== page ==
Sin in the Sixties
Maria C. Morrow Catholic University of America Press, 2016 Library of Congress BX2260.M68 2016 | Dewey Decimal 202.2
Confession reached its peak attendance in the early 1950s, but by the end of the Second Vatican Council, the popularity of the sacrament plummeted. While this decline is often noted by historians, theologians, priests, and laity alike - all eager to provide possible explanations - little attention has been paid to another dramatic shift. Coincident with the decreasing popularity of the sacrament of penance in the United States were changes to non-sacramental penitential practices, including Lenten fasting, Ember Days, and the year-round Friday meat abstinence. American Catholics - sometimes derisively called Fisheaters - had assiduously observed Friday abstinence, regardless of ethnicity or geographic location.
The goal of this volume is to begin writing Central and Eastern Europe back into the story of the Second Vatican Council, its origins, and its consequences. This volume assembles - for the first time in any language - a broad overview of the place of four different Communist-run countries - Czechoslovakia, Hungary, Poland, and Yugoslavia - in the story of the Council. Framing these is an account of how the Cold War impacted the Council and its reception. The book engages with both English-language scholarship and the national historiographies of the countries that it examines, offering a global lens on the present state of research (covering all relevant languages) and seeking to propel that research forward. All of the chapters draw on both non-English secondary literature and original primary sources - some published, some archival.
What Happened at Vatican II
John W. O'Malley Harvard University Press, 2008 Library of Congress BX830 1962.O46 2008 | Dewey Decimal 262.52
During four years in session, Vatican Council II held television audiences rapt with its elegant, magnificently choreographed public ceremonies, while its debates generated front-page news on a near-weekly basis. By virtually any assessment, it was the most important religious event of the twentieth century, with repercussions that reached far beyond the Catholic church. Remarkably enough, this is the first book, solidly based on official documentation, to give a brief, readable account of the council from the moment Pope John XXIII announced it on January 25, 1959, until its conclusion on December 8, 1965; and to locate the issues that emerge in this narrative in their contexts, large and small, historical and theological, thereby providing keys for grasping what the council hoped to accomplish.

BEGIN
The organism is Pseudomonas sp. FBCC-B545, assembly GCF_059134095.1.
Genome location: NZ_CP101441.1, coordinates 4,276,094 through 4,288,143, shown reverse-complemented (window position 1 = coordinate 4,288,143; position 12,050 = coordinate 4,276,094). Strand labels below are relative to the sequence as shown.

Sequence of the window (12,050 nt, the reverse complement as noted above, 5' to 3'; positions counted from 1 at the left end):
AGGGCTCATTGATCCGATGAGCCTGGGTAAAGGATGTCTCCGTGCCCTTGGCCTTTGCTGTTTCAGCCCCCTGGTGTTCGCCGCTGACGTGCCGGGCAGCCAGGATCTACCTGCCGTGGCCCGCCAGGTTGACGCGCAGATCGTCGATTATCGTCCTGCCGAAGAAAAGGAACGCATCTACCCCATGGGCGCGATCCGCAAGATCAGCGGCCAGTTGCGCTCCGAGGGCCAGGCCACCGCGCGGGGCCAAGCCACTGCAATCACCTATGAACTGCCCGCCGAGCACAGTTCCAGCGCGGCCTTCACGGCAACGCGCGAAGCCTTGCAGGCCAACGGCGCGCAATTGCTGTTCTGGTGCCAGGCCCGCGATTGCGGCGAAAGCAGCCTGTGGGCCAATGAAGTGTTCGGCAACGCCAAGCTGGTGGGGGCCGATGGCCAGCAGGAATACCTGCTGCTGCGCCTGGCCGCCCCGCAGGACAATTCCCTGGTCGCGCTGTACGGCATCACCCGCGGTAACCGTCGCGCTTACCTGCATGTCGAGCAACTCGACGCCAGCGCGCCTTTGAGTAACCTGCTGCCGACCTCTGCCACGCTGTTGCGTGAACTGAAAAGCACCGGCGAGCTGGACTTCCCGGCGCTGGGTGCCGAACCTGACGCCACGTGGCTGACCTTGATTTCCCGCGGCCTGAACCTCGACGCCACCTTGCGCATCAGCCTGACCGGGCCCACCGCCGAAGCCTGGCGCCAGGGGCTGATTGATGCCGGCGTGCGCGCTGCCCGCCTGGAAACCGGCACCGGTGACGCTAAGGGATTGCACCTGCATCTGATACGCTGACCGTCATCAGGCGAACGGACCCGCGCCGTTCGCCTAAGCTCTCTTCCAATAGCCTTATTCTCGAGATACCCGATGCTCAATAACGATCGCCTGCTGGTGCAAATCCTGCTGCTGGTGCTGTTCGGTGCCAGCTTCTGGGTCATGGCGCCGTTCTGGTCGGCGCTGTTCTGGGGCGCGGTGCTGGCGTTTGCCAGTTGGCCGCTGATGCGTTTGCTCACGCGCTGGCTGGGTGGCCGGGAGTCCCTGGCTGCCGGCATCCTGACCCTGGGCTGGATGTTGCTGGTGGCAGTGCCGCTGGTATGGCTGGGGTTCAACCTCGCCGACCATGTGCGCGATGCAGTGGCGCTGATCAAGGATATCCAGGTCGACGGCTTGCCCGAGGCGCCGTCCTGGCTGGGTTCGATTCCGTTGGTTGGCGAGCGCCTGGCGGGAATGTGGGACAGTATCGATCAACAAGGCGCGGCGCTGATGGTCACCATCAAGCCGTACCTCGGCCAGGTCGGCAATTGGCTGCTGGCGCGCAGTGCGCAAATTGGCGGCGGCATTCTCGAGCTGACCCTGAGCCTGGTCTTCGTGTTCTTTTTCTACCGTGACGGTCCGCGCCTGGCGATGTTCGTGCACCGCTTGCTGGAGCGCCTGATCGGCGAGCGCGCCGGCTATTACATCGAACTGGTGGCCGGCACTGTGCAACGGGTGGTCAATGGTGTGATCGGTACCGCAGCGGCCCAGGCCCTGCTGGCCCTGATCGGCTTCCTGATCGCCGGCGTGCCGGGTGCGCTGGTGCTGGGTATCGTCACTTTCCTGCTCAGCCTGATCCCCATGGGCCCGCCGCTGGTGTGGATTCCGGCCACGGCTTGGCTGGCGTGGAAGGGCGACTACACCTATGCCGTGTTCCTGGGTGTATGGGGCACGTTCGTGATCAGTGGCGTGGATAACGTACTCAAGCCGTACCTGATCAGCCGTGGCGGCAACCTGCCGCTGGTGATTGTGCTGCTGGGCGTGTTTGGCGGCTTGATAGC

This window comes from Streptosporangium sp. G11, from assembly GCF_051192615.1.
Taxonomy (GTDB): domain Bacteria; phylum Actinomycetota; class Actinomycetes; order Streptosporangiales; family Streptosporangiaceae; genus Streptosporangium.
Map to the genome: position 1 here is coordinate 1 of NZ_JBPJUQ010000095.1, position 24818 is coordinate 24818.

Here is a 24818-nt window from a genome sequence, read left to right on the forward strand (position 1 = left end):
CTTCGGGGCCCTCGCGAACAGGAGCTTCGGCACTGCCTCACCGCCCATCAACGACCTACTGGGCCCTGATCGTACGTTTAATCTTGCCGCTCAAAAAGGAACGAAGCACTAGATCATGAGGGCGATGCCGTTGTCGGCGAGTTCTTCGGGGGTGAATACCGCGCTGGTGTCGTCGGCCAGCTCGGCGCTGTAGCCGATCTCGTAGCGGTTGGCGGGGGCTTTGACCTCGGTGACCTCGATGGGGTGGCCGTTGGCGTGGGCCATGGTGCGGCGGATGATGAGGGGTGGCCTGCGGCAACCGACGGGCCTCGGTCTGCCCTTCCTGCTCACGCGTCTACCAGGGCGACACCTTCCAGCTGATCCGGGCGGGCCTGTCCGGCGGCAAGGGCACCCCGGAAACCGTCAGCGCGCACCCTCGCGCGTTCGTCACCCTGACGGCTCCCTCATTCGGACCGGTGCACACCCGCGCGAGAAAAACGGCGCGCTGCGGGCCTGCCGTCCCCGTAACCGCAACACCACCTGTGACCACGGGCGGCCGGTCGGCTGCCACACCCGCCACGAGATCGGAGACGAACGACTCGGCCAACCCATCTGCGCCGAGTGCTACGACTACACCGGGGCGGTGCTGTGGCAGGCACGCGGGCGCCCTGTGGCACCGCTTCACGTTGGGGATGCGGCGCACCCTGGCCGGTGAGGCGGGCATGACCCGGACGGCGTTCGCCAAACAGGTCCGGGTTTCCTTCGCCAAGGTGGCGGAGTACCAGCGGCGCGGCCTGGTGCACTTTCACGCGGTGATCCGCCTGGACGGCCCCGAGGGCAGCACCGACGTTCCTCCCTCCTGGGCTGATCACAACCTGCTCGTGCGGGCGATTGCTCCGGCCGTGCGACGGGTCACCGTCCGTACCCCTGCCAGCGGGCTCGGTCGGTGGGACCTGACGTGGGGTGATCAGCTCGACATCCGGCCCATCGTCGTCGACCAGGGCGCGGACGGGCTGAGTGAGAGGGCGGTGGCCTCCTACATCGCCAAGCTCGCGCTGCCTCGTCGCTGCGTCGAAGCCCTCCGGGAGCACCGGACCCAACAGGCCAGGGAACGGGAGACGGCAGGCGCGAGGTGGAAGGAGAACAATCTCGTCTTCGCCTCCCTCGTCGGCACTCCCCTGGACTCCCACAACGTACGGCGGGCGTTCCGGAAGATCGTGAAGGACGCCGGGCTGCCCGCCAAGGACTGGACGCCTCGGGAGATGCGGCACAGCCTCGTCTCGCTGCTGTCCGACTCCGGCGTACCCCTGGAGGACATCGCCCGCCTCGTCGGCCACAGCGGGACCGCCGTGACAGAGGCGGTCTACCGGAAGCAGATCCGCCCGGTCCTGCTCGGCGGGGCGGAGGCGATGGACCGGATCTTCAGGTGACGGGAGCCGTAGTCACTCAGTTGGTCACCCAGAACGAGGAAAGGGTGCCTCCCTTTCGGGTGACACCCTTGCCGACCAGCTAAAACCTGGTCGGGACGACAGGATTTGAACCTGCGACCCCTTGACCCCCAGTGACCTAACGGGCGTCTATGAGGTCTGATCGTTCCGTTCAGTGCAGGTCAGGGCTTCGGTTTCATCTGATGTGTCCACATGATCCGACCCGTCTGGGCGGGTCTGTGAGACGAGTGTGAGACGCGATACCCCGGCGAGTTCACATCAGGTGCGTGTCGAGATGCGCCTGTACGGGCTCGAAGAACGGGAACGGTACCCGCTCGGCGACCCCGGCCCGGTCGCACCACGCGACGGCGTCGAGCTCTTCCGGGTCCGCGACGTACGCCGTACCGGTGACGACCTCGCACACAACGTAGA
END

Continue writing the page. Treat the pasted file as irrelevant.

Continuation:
What Happened at Vatican II captures the drama of the council, depicting the colorful characters involved and their clashes with one another. The book also offers a new set of interpretive categories for understanding the council’s dynamics—categories that move beyond the tired “progressive” and “conservative” labels. As we approach the fiftieth anniversary of the calling of the council, this work reveals in a new way the spirit of Vatican II. A reliable, even-handed introduction to the council, the book is a critical resource for understanding the Catholic church today, including the pontificate of Benedict XVI.
From one of our foremost church historians comes an overarching analysis of the three modern Catholic councils—an assessment of what Catholicism was and has become today.
Catholic councils are meetings of bishops. In this unprecedented comparison of the three most recent meetings, John O’Malley traverses more than 450 years of Catholic history and examines the councils’ most pressing and consistent concerns: questions of purpose, power, and relevance in a changing world. By offering new, sometimes radical, even troubling perspectives on these convocations, When Bishops Meet analyzes the evolution of the church itself.
The Catholic Church today is shaped by the historical arc starting from Trent in the sixteenth century to Vatican II. The roles of popes, the laity, theologians, and others have varied from the bishop-centered Trent, to Vatican I’s declaration of papal infallibility, to a new balance of power in the mid-twentieth century. At Trent, lay people had direct influence on proceedings. By Vatican II, their presence was token. At each gathering, fundamental issues recurred: the relationship between bishops and the papacy, the very purpose of a council, and doctrinal change. Can the teachings of the church, by definition a conservative institution, change over time?
Councils, being ecclesiastical as well as cultural institutions, have always reflected and profoundly influenced their times. Readers familiar with John O’Malley’s earlier work as well as those with no knowledge of councils will find this volume an indispensable guide for essential questions: Who is in charge of the church? What difference did the councils make, and will there be another?